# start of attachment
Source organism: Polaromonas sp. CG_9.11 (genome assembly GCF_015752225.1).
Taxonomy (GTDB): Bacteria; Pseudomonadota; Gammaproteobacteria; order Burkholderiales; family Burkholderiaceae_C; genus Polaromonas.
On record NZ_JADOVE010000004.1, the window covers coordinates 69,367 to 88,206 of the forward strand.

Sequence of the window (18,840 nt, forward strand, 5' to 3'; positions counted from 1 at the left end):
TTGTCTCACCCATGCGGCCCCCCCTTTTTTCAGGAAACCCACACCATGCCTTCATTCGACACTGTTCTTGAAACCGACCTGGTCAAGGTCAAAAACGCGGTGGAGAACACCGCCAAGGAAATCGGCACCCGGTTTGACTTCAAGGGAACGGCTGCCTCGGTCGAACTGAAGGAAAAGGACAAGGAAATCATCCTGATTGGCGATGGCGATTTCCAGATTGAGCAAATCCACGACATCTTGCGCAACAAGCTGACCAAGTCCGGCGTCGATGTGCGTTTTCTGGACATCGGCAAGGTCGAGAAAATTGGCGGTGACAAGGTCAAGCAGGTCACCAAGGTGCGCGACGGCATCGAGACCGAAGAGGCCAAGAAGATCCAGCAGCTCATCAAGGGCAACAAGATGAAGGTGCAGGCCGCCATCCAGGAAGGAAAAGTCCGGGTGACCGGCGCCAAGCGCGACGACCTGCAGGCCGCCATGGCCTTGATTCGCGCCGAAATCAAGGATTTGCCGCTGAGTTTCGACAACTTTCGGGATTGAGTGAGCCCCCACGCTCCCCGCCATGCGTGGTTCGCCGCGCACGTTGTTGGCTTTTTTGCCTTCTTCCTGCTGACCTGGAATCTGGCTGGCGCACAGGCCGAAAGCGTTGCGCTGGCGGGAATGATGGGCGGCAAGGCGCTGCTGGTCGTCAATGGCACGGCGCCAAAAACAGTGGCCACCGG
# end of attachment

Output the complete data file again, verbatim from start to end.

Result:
Source organism: Polaromonas sp. CG_9.11 (genome assembly GCF_015752225.1).
Taxonomy (GTDB): Bacteria; Pseudomonadota; Gammaproteobacteria; order Burkholderiales; family Burkholderiaceae_C; genus Polaromonas.
On record NZ_JADOVE010000004.1, the window covers coordinates 69,367 to 88,206 of the forward strand.

Sequence of the window (18,840 nt, forward strand, 5' to 3'; positions counted from 1 at the left end):
TTGTCTCACCCATGCGGCCCCCCCTTTTTTCAGGAAACCCACACCATGCCTTCATTCGACACTGTTCTTGAAACCGACCTGGTCAAGGTCAAAAACGCGGTGGAGAACACCGCCAAGGAAATCGGCACCCGGTTTGACTTCAAGGGAACGGCTGCCTCGGTCGAACTGAAGGAAAAGGACAAGGAAATCATCCTGATTGGCGATGGCGATTTCCAGATTGAGCAAATCCACGACATCTTGCGCAACAAGCTGACCAAGTCCGGCGTCGATGTGCGTTTTCTGGACATCGGCAAGGTCGAGAAAATTGGCGGTGACAAGGTCAAGCAGGTCACCAAGGTGCGCGACGGCATCGAGACCGAAGAGGCCAAGAAGATCCAGCAGCTCATCAAGGGCAACAAGATGAAGGTGCAGGCCGCCATCCAGGAAGGAAAAGTCCGGGTGACCGGCGCCAAGCGCGACGACCTGCAGGCCGCCATGGCCTTGATTCGCGCCGAAATCAAGGATTTGCCGCTGAGTTTCGACAACTTTCGGGATTGAGTGAGCCCCCACGCTCCCCGCCATGCGTGGTTCGCCGCGCACGTTGTTGGCTTTTTTGCCTTCTTCCTGCTGACCTGGAATCTGGCTGGCGCACAGGCCGAAAGCGTTGCGCTGGCGGGAATGATGGGCGGCAAGGCGCTGCTGGTCGTCAATGGCACGGCGCCAAAAACAGTGGCCACCGG